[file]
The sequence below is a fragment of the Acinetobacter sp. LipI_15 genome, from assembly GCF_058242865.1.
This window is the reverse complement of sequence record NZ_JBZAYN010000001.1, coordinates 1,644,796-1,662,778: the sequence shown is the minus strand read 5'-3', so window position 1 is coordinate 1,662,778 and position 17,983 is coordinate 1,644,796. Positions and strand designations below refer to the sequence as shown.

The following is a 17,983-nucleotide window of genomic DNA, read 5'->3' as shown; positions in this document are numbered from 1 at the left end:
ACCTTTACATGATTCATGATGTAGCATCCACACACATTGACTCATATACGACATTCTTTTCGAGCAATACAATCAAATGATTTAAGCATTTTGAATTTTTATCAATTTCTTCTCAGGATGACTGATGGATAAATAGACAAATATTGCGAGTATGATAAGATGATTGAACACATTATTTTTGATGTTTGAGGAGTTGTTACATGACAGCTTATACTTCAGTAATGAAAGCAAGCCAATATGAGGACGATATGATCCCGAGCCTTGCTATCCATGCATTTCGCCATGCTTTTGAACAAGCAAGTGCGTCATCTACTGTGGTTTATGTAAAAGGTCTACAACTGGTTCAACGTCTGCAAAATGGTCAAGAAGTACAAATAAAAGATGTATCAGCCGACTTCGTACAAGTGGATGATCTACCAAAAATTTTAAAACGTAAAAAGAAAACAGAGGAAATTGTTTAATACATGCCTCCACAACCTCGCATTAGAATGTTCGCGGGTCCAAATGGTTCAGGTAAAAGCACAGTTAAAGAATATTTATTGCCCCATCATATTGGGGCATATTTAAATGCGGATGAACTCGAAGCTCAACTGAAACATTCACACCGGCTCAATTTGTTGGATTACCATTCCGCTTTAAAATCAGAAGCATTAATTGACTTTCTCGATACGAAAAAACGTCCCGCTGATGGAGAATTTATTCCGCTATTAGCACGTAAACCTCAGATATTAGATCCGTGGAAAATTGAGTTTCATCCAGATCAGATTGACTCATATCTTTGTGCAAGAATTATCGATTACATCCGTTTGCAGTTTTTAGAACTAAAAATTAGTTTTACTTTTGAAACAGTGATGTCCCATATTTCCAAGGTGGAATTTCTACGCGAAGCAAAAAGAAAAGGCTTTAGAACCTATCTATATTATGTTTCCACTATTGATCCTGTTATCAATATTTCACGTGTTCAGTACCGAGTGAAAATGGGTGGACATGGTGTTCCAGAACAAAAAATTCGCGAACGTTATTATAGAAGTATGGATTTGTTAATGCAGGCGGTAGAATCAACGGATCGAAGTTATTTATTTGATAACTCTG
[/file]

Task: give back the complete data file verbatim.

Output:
The sequence below is a fragment of the Acinetobacter sp. LipI_15 genome, from assembly GCF_058242865.1.
This window is the reverse complement of sequence record NZ_JBZAYN010000001.1, coordinates 1,644,796-1,662,778: the sequence shown is the minus strand read 5'-3', so window position 1 is coordinate 1,662,778 and position 17,983 is coordinate 1,644,796. Positions and strand designations below refer to the sequence as shown.

The following is a 17,983-nucleotide window of genomic DNA, read 5'->3' as shown; positions in this document are numbered from 1 at the left end:
ACCTTTACATGATTCATGATGTAGCATCCACACACATTGACTCATATACGACATTCTTTTCGAGCAATACAATCAAATGATTTAAGCATTTTGAATTTTTATCAATTTCTTCTCAGGATGACTGATGGATAAATAGACAAATATTGCGAGTATGATAAGATGATTGAACACATTATTTTTGATGTTTGAGGAGTTGTTACATGACAGCTTATACTTCAGTAATGAAAGCAAGCCAATATGAGGACGATATGATCCCGAGCCTTGCTATCCATGCATTTCGCCATGCTTTTGAACAAGCAAGTGCGTCATCTACTGTGGTTTATGTAAAAGGTCTACAACTGGTTCAACGTCTGCAAAATGGTCAAGAAGTACAAATAAAAGATGTATCAGCCGACTTCGTACAAGTGGATGATCTACCAAAAATTTTAAAACGTAAAAAGAAAACAGAGGAAATTGTTTAATACATGCCTCCACAACCTCGCATTAGAATGTTCGCGGGTCCAAATGGTTCAGGTAAAAGCACAGTTAAAGAATATTTATTGCCCCATCATATTGGGGCATATTTAAATGCGGATGAACTCGAAGCTCAACTGAAACATTCACACCGGCTCAATTTGTTGGATTACCATTCCGCTTTAAAATCAGAAGCATTAATTGACTTTCTCGATACGAAAAAACGTCCCGCTGATGGAGAATTTATTCCGCTATTAGCACGTAAACCTCAGATATTAGATCCGTGGAAAATTGAGTTTCATCCAGATCAGATTGACTCATATCTTTGTGCAAGAATTATCGATTACATCCGTTTGCAGTTTTTAGAACTAAAAATTAGTTTTACTTTTGAAACAGTGATGTCCCATATTTCCAAGGTGGAATTTCTACGCGAAGCAAAAAGAAAAGGCTTTAGAACCTATCTATATTATGTTTCCACTATTGATCCTGTTATCAATATTTCACGTGTTCAGTACCGAGTGAAAATGGGTGGACATGGTGTTCCAGAACAAAAAATTCGCGAACGTTATTATAGAAGTATGGATTTGTTAATGCAGGCGGTAGAATCAACGGATCGAAGTTATTTATTTGATAACTCTG